YO S.O.S.: Brooklyn teens ready to holster gun violence

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On any given Monday or Wednesday afternoon, in a third-floor room in a church on Kingston Avenue, a group of 14- to 17-year-olds are gearing up for important work: tackling the issue of gun violence in their community. 

These teens are part of a group in Crown Heights called YO S.O.S. (Youth Organizing to Save Our Streets), and they all went through an application process to join a program that many of them say hits very close to home.

Mariama Barry, a ninth-grader at Wingate, a school nearby on Kingston, lives in Bed-Stuy and said she was motivated to join YO S.O.S. because of the shootings in her neighborhood.

“I’ve heard the gunshots and it’s really disturbing,” Mariama explained. “I wouldn’t want something like that to affect any of my family members.”

Yo SOS
Claudlin Pierre Louis, 17, lives in East New York and is a senior in high school: “When I got to this program I wasn’t really an outspoken person, I was always quiet. When I’m nervous, I get quiet. But ever since I joined this I’ve learned how to become more of a leader: I speak out more, I stand for what I believe in more. It’s also helped me with my schoolwork because when we have presentations I can be more calm and speak up when I need to, I don’t stutter as much.”

This year, the group is putting together an Arts to End Violence Festival, and the teens are tasked with soliciting artwork from their classmates and friends by April 1. Led by YO S.O.S. Case Manager Ruby-Beth Buitekant, they discussed their outreach efforts at a recent Wednesday meeting.

Buitekant asks one girl, Imani, how she was able to be comfortable approaching people at school to be in the arts festival.

Imani explains that she strategically approached the kids she knew would be interesting in spoken word and performance, but added, “Why wouldn’t they want to speak up on something that affects all of us? We’re all teenagers and we all hear about people getting shot.”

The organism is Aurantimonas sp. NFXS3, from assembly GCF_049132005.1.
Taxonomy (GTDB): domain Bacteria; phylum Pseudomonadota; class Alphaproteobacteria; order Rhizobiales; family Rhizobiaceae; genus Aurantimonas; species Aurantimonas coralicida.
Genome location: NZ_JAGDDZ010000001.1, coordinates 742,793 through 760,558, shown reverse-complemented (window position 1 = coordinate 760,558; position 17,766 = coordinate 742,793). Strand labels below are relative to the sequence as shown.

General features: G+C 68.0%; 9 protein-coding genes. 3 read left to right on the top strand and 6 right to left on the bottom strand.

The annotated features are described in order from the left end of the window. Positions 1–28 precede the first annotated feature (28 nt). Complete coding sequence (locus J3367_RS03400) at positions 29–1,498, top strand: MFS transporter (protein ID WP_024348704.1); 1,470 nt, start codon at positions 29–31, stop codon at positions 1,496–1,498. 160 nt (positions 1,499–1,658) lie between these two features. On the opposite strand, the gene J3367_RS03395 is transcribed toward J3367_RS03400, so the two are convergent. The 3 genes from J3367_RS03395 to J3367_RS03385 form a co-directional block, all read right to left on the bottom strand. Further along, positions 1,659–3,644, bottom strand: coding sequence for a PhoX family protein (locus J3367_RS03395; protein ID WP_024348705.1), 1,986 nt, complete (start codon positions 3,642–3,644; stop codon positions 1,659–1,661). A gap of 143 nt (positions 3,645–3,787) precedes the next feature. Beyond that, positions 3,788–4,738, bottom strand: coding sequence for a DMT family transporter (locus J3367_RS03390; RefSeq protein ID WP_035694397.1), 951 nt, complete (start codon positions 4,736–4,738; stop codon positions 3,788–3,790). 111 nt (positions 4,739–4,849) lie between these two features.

This is true for nearly all of the kids in the room, including Rezziea “Rezzy” Alexander, 16, who said that not only has she lost friends to gun violence, she was recently almost shot near her home in Brownsville.

Rezzy
Rezzeia Alexander, 16, said, “Before I came here I was a hothead, everything would get me upset and I had a really bad temper. Because where I come from, we always resort to violence first and since I’ve been here it really changed my life. I don’t get as mad as I used to, I just walk away from certain situations, I let stuff roll off my back. Honestly, it really changed my life. Without SOS, I really don’t know where I’d be right now, to be honest.”

Rezzy insists that outreach programs like YO S.O.S. are the best way to decrease gun violence, and explains how the program has taught her to control her temper, and given her insight on how to “de-escalate situations and just walk away.”

“I think some people… don’t have much to live up to or live for, so it’s like going to jail or hurting somebody is what they know,” Rezzy said. “Some people just don’t have anybody to talk to about their problems or any way to release anger because that’s just how they grew up, that’s all they know.”

For those people, Rezzy says YO S.O.S. is the answer.

 

Funds running out

Amy Ellenbogen, Project Director at the Crown Heights Mediation Center, the parent group of YO S.O.S., said that they had so many people applying and bringing friends to YO S.O.S. this year they didn’t have enough space to let everyone into the program.

The kids who didn’t make it this year may not have another chance, unfortunately: YO S.O.S. is funded by a three-year grant from the Office of Juvenile Justice and Delinquency Prevention at the Department of Justice that expires at the end of 2013.

Ellenbogen said they are working to find new funding to keep the program going.

 

 

Follow Danielle Tcholakian on Twitter @danielleiat



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